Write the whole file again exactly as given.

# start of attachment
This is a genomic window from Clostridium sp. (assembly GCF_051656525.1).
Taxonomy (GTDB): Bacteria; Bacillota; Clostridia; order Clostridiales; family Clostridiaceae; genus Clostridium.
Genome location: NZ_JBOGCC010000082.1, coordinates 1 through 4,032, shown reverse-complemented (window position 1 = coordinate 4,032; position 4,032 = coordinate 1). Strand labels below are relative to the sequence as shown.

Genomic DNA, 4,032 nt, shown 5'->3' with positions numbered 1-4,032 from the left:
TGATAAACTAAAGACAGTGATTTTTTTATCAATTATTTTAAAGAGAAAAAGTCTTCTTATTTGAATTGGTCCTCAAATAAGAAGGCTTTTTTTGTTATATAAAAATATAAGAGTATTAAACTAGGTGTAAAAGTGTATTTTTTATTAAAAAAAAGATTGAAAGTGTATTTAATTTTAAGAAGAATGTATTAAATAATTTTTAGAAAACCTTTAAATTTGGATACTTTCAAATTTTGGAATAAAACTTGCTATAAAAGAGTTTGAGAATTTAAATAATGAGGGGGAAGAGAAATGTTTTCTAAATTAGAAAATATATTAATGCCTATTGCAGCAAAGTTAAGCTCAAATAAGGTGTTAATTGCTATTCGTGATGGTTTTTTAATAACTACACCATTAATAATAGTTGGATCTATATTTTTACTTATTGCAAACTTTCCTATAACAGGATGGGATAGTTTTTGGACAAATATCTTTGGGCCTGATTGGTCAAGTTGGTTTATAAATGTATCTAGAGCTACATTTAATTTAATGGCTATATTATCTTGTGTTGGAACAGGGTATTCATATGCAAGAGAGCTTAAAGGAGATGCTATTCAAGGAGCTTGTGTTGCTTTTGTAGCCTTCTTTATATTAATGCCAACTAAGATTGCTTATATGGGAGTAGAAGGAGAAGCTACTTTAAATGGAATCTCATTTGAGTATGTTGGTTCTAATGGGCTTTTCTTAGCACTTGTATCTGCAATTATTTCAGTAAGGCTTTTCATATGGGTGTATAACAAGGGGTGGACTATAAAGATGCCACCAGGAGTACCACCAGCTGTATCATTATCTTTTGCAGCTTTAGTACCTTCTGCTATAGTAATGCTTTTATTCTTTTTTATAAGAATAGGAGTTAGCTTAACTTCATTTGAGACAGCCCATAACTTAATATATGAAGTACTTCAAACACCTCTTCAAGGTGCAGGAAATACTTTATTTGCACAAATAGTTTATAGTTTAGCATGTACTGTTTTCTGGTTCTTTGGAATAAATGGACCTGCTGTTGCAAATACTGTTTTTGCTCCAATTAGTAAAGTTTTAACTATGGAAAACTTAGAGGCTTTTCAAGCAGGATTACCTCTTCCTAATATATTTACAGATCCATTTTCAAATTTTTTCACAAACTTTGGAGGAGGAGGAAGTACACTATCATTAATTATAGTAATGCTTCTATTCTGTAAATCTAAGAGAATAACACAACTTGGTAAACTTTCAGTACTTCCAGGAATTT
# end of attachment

This is a genomic window from Clostridium sp. (assembly GCF_051656525.1).
Taxonomy (GTDB): Bacteria; Bacillota; Clostridia; order Clostridiales; family Clostridiaceae; genus Clostridium.
Genome location: NZ_JBOGCC010000082.1, coordinates 1 through 4,032, shown reverse-complemented (window position 1 = coordinate 4,032; position 4,032 = coordinate 1). Strand labels below are relative to the sequence as shown.

Genomic DNA, 4,032 nt, shown 5'->3' with positions numbered 1-4,032 from the left:
TGATAAACTAAAGACAGTGATTTTTTTATCAATTATTTTAAAGAGAAAAAGTCTTCTTATTTGAATTGGTCCTCAAATAAGAAGGCTTTTTTTGTTATATAAAAATATAAGAGTATTAAACTAGGTGTAAAAGTGTATTTTTTATTAAAAAAAAGATTGAAAGTGTATTTAATTTTAAGAAGAATGTATTAAATAATTTTTAGAAAACCTTTAAATTTGGATACTTTCAAATTTTGGAATAAAACTTGCTATAAAAGAGTTTGAGAATTTAAATAATGAGGGGGAAGAGAAATGTTTTCTAAATTAGAAAATATATTAATGCCTATTGCAGCAAAGTTAAGCTCAAATAAGGTGTTAATTGCTATTCGTGATGGTTTTTTAATAACTACACCATTAATAATAGTTGGATCTATATTTTTACTTATTGCAAACTTTCCTATAACAGGATGGGATAGTTTTTGGACAAATATCTTTGGGCCTGATTGGTCAAGTTGGTTTATAAATGTATCTAGAGCTACATTTAATTTAATGGCTATATTATCTTGTGTTGGAACAGGGTATTCATATGCAAGAGAGCTTAAAGGAGATGCTATTCAAGGAGCTTGTGTTGCTTTTGTAGCCTTCTTTATATTAATGCCAACTAAGATTGCTTATATGGGAGTAGAAGGAGAAGCTACTTTAAATGGAATCTCATTTGAGTATGTTGGTTCTAATGGGCTTTTCTTAGCACTTGTATCTGCAATTATTTCAGTAAGGCTTTTCATATGGGTGTATAACAAGGGGTGGACTATAAAGATGCCACCAGGAGTACCACCAGCTGTATCATTATCTTTTGCAGCTTTAGTACCTTCTGCTATAGTAATGCTTTTATTCTTTTTTATAAGAATAGGAGTTAGCTTAACTTCATTTGAGACAGCCCATAACTTAATATATGAAGTACTTCAAACACCTCTTCAAGGTGCAGGAAATACTTTATTTGCACAAATAGTTTATAGTTTAGCATGTACTGTTTTCTGGTTCTTTGGAATAAATGGACCTGCTGTTGCAAATACTGTTTTTGCTCCAATTAGTAAAGTTTTAACTATGGAAAACTTAGAGGCTTTTCAAGCAGGATTACCTCTTCCTAATATATTTACAGATCCATTTTCAAATTTTTTCACAAACTTTGGAGGAGGAGGAAGTACACTATCATTAATTATAGTAATGCTTCTATTCTGTAAATCTAAGAGAATAACACAACTTGGTAAACTTTCAGTACTTCCAGGAATTT